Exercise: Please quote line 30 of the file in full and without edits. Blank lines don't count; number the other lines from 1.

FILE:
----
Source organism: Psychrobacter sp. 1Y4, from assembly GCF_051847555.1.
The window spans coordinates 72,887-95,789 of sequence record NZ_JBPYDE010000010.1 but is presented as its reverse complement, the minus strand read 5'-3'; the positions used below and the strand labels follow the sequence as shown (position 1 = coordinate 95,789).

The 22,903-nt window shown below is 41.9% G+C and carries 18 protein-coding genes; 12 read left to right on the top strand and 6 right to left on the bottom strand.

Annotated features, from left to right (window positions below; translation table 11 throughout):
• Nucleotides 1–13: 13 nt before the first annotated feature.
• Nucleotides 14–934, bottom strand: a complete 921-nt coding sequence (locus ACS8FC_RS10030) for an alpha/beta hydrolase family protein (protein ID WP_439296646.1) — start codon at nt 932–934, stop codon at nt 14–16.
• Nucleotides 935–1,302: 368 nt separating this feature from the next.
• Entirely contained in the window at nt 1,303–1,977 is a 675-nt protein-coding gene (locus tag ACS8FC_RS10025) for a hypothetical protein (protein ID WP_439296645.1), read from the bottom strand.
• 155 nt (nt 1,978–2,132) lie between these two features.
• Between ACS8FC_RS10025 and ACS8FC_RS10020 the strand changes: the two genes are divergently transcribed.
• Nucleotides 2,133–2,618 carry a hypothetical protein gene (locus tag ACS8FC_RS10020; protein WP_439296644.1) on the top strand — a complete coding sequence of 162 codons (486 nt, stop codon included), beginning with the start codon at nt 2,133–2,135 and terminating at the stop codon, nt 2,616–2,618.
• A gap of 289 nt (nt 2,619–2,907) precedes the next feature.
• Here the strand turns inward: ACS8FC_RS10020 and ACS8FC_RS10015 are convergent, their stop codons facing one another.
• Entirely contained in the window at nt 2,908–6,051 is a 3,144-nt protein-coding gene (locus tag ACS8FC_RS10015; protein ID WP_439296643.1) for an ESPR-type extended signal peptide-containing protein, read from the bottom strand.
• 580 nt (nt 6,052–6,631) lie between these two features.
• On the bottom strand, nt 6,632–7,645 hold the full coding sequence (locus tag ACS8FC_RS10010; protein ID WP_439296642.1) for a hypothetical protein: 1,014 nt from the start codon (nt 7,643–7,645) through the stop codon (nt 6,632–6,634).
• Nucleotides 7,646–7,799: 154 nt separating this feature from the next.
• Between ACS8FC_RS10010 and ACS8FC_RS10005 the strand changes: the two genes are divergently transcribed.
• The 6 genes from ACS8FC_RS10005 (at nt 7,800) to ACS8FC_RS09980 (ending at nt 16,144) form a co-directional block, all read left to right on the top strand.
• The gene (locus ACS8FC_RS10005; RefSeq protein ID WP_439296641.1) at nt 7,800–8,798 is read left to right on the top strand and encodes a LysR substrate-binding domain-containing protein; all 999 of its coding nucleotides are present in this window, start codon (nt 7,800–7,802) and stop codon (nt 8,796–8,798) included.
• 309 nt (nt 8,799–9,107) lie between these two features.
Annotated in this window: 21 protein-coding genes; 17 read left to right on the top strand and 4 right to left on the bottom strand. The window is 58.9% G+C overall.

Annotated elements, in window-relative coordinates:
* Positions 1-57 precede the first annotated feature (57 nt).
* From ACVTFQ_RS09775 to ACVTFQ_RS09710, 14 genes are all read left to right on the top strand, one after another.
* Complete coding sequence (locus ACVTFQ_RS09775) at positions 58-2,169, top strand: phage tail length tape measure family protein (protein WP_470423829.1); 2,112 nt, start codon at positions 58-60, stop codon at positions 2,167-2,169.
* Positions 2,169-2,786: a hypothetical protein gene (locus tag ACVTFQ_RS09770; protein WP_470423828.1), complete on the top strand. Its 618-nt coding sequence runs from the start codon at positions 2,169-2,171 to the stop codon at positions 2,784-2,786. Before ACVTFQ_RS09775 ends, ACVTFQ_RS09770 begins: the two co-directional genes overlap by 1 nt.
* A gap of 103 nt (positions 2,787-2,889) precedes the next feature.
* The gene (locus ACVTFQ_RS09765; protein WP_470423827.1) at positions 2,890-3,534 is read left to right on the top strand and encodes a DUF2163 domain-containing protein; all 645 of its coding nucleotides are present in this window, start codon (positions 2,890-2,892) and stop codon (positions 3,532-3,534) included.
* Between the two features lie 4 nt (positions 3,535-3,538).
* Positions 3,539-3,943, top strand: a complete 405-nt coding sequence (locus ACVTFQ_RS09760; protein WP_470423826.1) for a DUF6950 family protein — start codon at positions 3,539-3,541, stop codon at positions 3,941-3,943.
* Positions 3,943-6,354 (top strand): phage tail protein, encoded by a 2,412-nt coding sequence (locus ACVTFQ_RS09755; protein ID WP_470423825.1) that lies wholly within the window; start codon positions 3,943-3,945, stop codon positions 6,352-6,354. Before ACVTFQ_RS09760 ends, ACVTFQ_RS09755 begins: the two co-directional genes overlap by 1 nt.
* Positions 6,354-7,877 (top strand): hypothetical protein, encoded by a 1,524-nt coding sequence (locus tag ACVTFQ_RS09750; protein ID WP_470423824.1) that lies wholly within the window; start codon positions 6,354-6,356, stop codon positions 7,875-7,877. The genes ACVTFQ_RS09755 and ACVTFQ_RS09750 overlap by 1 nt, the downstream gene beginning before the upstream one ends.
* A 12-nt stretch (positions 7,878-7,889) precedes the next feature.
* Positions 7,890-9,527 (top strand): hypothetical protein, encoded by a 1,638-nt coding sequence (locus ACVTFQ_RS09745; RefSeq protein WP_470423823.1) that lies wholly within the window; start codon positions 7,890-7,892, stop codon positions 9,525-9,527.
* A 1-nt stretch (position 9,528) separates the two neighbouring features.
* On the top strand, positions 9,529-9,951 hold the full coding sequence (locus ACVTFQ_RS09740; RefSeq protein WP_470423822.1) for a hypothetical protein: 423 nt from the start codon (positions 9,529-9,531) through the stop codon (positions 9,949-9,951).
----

* Between the two features lie 4 nt (positions 3,535-3,538).